These three statistics, though relatively new, can be legitimized in more conventional terms to extrapolate an important reality about this team's defensive capabilities. They illustrate that the Pacers play lock down defense, force opponents into tough shots and get them to turn the ball over a lot.
Not a bad trio of defensive qualities come playoff time.
But, don't sleep on these Pacers on the offensive end either.
What's their most impressive offensive statistics? All five starters (Roy Hibbert, David West, Danny Granger, Paul George and Darren Collison) average more than 10 points per game. This offensive balance is vital because it makes the Pacers tough to defend in crunch time. The Pacers do not rely on one player like Kobe Bryant for the Lakers or Carmelo Anthony for the Knicks. Instead, they play inside-out basketball with a bevy of big men who can score in the post and guards who can knock down the perimeter shot.
With such balance on both the offensive and defensive end, don't be surprised to see the so-called "Big Boys" of the league looking pretty small come playoff time when matched up with the young bunch from Indy.
Indiana Pacers vs. Oklahoma City Thunder
You've heard about their front court presence, perused through their forthcoming schedule, listened diligently when their road record was discussed and (hopefully) been persuaded about their offensive and defensive balance.
Now, you may be asking, so what?
There's only one question that really matters when hashing out a team's potential playoff chances: Can they beat the best teams?
If that question provides the ultimate measurement, consider the Pacers more than worthy of passing the test.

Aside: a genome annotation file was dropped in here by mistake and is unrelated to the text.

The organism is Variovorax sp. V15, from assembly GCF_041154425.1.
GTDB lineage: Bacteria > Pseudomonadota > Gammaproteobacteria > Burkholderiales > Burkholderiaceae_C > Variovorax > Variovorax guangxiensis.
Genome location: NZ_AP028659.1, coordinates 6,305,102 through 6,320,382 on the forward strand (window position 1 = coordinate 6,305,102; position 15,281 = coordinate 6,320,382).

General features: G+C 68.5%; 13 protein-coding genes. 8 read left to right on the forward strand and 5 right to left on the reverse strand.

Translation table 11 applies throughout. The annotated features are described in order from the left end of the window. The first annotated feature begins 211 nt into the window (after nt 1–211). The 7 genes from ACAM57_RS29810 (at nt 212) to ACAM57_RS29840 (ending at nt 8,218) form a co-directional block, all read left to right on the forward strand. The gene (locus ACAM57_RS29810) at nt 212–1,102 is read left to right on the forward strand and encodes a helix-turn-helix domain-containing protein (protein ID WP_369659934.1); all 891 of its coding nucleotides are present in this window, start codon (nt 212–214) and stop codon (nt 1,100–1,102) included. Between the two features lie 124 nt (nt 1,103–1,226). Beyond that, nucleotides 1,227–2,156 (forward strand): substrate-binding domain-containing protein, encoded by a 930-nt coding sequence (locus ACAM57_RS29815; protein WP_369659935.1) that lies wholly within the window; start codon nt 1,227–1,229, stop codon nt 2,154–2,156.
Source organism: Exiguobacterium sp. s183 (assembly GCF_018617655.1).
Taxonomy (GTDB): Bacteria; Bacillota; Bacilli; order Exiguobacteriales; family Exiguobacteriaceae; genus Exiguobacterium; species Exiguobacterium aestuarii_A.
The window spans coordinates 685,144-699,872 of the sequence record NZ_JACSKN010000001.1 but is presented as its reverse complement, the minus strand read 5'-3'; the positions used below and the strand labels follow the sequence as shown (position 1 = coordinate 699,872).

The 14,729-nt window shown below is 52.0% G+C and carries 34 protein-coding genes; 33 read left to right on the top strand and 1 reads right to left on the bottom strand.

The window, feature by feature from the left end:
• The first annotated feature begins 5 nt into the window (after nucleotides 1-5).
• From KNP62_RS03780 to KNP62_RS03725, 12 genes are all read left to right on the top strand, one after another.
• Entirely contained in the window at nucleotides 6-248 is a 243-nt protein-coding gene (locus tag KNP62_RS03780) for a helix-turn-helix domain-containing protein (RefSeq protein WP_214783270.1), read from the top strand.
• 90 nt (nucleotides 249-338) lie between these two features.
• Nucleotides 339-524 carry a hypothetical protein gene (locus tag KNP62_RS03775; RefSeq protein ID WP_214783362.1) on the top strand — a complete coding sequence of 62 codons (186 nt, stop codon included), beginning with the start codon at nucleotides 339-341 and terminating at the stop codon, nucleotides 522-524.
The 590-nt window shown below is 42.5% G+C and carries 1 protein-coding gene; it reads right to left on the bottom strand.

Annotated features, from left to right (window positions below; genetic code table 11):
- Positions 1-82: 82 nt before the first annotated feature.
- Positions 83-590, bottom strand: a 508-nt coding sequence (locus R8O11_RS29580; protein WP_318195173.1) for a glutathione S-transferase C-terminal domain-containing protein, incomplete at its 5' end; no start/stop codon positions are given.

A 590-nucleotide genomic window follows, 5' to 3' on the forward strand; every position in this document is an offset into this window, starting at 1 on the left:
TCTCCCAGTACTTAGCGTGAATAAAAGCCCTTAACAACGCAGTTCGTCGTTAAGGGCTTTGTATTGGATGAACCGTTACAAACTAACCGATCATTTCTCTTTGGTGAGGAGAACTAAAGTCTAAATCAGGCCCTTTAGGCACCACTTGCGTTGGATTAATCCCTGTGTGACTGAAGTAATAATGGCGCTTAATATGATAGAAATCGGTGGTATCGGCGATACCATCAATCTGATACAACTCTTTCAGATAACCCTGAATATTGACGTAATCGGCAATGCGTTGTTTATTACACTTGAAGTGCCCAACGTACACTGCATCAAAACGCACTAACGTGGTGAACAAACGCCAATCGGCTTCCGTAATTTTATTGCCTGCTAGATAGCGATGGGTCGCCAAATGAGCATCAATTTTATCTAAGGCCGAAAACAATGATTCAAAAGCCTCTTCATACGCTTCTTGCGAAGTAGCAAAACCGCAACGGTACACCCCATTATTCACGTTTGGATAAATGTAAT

Not only do the Pacers own the series sweep over two of the top three seeds in the Western Conference (the No. 1 seed Oklahoma City Thunder and the No. 3 seed Los Angeles Lakers), but are currently tied in their season series with two of their biggest Eastern Conference rivals: the Chicago Bulls (one game a piece) and the Boston Celtics (two games a piece).
The two teams that have had the most success against the Pacers are the Orlando Magic and the Miami Heat, with each team winning the season series three games to one. Yet, as we previously discussed, the losses against the Magic came early in the season, before the Stan Van Gundy-Dwight Howard soap opera took full effect. If the Magic do end up being the Pacers foe in the first round, expect that series to end in a decidedly different fashion than it did in the regular season.
Which leaves those darn Heatles.
Yes, with the Heat's incomparable athletic ability, terrifying transition game and suffocating defense, they present a huge obstruction to the Pacers' title hopes. But, even with the odds stacked against them, the Pacers have largely outperformed expectations all season long. Who is to say that, even against the mighty "Big Three," the Pacers couldn't pull out the magic one more time?